Mr. QUAYLE. Madam Chair, I yield myself such time as I may consume.
I want to thank my friend and colleague from North Carolina for bringing this bill to the floor, and I want to thank our friends on the other side of the aisle for working on this important bill as well.
Madam Chair, this is a commonsense amendment that will make it easier for American companies to raise capital, to expand, and to hire more workers.
I support the gentleman from North Carolina's legislation, which removes an unnecessary barrier to allow start-ups and small businesses to raise capital through individual investments of up to $10,000, or 10 percent of an investor's income. My amendment would simply index this individual investment cap to inflation.
Entrepreneurs and new businesses play a vital role in advancing both job creation and innovation in our country. Over the last three decades, new businesses have created nearly 40 million jobs and have been responsible for nearly all net new job creation. Unfortunately, the environment for new businesses has grown increasingly unfavorable. In the past 3 years, the number of new businesses launched has fallen 23 percent. Capital investment in start-up companies has decreased, and far fewer small companies are holding initial public offerings.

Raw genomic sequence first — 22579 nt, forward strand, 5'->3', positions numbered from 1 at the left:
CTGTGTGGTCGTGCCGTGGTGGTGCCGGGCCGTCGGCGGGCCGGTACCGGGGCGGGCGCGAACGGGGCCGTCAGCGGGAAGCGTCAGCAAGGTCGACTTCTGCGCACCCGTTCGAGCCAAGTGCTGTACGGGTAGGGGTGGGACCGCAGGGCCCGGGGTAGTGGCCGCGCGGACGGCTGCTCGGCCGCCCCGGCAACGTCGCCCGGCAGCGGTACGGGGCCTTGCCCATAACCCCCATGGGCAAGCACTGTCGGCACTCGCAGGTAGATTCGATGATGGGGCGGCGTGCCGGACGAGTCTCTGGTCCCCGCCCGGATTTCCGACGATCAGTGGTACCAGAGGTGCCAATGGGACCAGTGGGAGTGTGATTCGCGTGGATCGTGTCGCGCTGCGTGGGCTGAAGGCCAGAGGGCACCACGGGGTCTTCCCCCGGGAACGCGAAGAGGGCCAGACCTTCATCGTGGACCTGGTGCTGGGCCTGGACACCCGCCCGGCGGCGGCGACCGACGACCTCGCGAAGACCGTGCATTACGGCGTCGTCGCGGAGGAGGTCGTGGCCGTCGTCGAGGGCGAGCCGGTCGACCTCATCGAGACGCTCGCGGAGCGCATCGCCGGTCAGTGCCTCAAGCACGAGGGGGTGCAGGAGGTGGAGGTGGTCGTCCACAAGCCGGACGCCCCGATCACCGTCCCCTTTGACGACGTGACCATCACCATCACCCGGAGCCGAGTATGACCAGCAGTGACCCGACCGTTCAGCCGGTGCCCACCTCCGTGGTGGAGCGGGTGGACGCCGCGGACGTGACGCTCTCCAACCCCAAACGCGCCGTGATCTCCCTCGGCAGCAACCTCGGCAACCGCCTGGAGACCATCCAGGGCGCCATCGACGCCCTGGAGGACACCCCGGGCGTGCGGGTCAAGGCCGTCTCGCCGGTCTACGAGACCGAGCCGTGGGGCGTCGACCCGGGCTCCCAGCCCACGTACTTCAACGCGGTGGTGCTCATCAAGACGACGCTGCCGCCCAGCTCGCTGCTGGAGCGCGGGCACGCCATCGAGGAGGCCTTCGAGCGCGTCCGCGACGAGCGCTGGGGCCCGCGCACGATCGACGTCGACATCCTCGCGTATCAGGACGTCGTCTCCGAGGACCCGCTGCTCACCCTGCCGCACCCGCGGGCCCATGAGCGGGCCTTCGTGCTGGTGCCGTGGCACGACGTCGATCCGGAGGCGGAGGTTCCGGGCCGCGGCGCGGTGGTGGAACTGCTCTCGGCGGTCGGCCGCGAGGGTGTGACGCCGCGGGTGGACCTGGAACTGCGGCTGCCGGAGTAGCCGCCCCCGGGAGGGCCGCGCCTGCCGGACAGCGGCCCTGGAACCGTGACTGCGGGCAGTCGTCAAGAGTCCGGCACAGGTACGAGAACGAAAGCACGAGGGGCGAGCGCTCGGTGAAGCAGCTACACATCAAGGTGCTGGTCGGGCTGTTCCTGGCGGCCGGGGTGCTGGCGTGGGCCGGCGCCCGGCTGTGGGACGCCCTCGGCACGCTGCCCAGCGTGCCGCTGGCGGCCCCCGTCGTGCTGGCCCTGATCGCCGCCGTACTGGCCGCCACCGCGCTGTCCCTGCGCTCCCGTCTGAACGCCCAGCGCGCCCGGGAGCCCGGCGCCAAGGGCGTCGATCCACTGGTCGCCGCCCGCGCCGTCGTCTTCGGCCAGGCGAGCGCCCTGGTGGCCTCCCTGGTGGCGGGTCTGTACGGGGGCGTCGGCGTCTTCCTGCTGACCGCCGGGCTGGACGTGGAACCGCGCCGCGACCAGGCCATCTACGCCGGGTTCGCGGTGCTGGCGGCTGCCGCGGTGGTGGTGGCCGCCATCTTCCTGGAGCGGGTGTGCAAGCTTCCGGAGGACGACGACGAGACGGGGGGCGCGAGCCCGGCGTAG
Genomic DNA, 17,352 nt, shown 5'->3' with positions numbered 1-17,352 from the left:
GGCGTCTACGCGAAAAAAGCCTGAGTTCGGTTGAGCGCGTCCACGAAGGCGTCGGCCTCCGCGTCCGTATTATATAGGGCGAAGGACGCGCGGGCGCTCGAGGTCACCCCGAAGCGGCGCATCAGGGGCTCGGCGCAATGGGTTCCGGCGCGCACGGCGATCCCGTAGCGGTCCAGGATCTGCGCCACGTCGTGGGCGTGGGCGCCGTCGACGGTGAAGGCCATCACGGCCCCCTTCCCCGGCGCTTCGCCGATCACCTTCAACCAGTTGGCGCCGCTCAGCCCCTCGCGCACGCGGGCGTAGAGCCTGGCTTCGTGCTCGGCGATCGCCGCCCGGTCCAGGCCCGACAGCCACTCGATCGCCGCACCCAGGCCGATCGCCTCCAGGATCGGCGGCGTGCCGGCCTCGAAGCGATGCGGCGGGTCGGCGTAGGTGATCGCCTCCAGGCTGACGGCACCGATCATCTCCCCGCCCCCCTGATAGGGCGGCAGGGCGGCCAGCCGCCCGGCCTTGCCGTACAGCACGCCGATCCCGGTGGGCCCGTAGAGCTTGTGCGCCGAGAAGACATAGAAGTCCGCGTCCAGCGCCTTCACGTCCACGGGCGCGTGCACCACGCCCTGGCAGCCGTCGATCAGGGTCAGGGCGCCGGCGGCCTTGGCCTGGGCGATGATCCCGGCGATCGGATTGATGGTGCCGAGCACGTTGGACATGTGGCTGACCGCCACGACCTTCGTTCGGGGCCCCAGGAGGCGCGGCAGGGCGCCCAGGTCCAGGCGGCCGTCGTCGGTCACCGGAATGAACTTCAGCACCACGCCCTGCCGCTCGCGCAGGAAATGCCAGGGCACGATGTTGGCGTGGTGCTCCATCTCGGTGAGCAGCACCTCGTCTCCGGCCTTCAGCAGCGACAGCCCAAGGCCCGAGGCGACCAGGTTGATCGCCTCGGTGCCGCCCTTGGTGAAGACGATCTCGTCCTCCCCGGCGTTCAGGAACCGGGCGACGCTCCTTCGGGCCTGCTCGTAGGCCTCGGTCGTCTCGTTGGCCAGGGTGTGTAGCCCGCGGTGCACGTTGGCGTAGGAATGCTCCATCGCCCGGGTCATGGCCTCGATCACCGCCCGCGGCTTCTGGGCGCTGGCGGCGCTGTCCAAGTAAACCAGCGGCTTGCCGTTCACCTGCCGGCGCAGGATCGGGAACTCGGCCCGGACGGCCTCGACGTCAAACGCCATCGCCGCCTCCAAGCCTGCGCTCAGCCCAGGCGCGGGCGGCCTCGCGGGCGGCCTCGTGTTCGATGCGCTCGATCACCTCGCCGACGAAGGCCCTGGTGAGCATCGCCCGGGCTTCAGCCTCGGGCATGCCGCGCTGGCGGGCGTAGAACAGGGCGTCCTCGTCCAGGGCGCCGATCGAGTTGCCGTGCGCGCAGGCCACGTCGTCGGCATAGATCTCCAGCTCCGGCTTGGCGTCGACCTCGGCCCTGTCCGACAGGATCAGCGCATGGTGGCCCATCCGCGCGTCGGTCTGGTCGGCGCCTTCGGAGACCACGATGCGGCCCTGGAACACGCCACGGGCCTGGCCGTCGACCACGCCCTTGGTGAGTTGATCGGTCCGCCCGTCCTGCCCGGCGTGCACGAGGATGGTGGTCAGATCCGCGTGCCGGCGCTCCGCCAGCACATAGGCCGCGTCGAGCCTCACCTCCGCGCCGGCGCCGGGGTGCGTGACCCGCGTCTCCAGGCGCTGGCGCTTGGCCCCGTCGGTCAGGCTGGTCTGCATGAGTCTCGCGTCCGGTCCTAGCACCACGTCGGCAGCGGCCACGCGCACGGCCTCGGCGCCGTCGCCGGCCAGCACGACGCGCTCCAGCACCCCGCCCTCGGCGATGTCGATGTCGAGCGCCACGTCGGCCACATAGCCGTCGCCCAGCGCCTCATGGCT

Madam Chair, too often when legislation is not indexed to inflation, Congress must go back and amend current laws. For instance, $10,000 in 1980 would actually be $27,535 today. The need for small businesses to have access to capital is constant. It makes sense that, as the value of the dollar fluctuates over time, we should adjust the investment cap accordingly.
This amendment will promote economic growth at no cost to the taxpayer. I support H.R. 2930, and I urge my colleagues to support this pro-growth amendment.
I reserve the balance of my time.
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